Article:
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"Archilochus", in Wikipedia.
https://en.wikipedia.org/wiki/Archilochus...

Archilochus (c. 680 – c. 640 BC)] was a Greek lyric poet from the island of Paros in the Archaic period. He is celebrated for his versatile and innovative use of poetic meters and as the earliest known Greek author to compose almost entirely on the theme of his own emotions and experiences. Alexandrian scholars included him in their canonic list of iambic poets, along with Semonides and Hipponax, yet ancient commentators also numbered him with Tyrtaeus and Callinus as the possible inventor of the elegy. However modern critics often characterize him simply as a lyric poet. Although his work now only survives in fragments, he was revered by the ancient Greeks as one of their most brilliant authors, able to be mentioned in the same breath as Homer and Hesiod, yet he was also censured by them as the archetypal poet of blame—his invectives were even said to have driven his former fiancee and her father to suicide.

A considerable amount of information about the life of Archilochus has come down to the modern age via his surviving work, the testimony of other authors and inscriptions on monuments, yet it all needs to be viewed with caution—the biographical tradition is generally unreliable and the fragmentary nature of the poems doesn’t really support inferences about his personal history. The vivid language and intimate details of the poems often look autobiographical yet it is known, on the authority of Aristotle, that Archilochus sometimes role-played. The philosopher quoted two fragments as examples of an author speaking in somebody else’s voice: in one, an unnamed father commenting on a recent eclipse of the sun and, in the other, a carpenter named Charon, expressing his indifference to the wealth of Gyges, the king of Lydia. There is nothing in those two fragments to suggest that Archilochus is speaking in those roles (we rely entirely on Aristotle for the context) and possibly many of his other verses involved role-playing too. It has even been suggested by one modern scholar that imaginary characters and situations might have been a feature of the poetic tradition within which Archilochus composed, known by the ancients as iambus.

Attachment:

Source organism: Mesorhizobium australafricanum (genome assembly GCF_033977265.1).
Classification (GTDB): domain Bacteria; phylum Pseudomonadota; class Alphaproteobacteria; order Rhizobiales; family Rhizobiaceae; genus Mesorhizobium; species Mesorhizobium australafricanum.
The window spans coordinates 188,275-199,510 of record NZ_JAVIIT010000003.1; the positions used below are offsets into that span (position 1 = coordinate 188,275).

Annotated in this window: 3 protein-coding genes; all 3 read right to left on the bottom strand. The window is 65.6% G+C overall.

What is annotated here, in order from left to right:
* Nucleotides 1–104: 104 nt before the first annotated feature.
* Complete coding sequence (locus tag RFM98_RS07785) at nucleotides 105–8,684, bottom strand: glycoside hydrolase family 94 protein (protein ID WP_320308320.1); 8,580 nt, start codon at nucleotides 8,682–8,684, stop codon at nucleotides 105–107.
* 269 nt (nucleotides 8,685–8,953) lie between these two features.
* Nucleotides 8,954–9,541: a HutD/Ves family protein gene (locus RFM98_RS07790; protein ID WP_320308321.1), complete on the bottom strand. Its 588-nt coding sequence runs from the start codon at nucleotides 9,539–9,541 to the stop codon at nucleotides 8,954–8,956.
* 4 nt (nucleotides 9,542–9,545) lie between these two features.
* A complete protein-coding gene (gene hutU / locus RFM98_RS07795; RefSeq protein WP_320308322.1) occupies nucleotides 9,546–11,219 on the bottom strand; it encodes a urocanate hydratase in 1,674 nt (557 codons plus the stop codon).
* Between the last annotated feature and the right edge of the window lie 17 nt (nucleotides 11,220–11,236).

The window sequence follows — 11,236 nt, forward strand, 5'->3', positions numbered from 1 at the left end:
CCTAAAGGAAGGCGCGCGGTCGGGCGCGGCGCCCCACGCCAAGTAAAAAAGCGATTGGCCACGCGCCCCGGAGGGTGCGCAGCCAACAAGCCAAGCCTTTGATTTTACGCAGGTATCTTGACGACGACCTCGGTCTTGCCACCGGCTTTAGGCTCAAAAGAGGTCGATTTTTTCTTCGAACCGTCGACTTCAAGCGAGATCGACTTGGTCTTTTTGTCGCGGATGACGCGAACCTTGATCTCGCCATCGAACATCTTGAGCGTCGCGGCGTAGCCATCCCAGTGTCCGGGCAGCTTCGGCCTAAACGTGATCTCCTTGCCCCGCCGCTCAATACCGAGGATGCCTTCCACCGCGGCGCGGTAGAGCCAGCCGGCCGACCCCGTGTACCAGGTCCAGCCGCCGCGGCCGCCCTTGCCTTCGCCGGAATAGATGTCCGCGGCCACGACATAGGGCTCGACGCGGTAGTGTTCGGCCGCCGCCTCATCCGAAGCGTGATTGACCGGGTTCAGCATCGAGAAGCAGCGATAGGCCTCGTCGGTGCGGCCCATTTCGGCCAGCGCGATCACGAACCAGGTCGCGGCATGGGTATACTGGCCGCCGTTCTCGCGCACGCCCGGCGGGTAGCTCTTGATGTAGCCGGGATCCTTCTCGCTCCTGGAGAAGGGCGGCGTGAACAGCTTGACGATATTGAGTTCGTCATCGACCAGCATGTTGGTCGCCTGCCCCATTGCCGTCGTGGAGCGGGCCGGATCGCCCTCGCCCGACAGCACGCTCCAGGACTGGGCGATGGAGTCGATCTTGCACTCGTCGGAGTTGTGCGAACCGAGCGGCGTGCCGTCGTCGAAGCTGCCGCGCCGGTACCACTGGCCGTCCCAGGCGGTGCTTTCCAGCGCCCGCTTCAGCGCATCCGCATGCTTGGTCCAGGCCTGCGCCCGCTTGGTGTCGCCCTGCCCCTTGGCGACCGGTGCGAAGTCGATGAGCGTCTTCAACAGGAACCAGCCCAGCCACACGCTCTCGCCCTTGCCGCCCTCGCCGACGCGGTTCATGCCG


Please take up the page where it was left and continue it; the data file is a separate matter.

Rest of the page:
The two poems quoted by Aristotle help to date the poet’s life (assuming of course that Charon and the unnamed father are speaking about events that Archilochus had experienced himself). Gyges reigned 687–652 BC and the date of the eclipse must have been either 6 April 648 BC or 27 June 660 BC (another date, 14 March 711 BC, is generally considered too early). These dates are consistent with other evidence of the poet’s chronology and reported history, such as the discovery at Thasos of a cenotaph, dated around the end of the seventh century and dedicated to a friend named in several fragments: Glaucus, son of Leptines. The chronology for Archilochus is complex but modern scholars generally settle for c.680–c.640 BC.

Snippets of biographical information are provided by ancient authors as diverse as Tatian, Proclus, Clement of Alexandria, Cicero, Aelian, Plutarch, Galen, Dio Chrysostom, Aelius Aristides and several anonymous authors in the Palatine Anthology.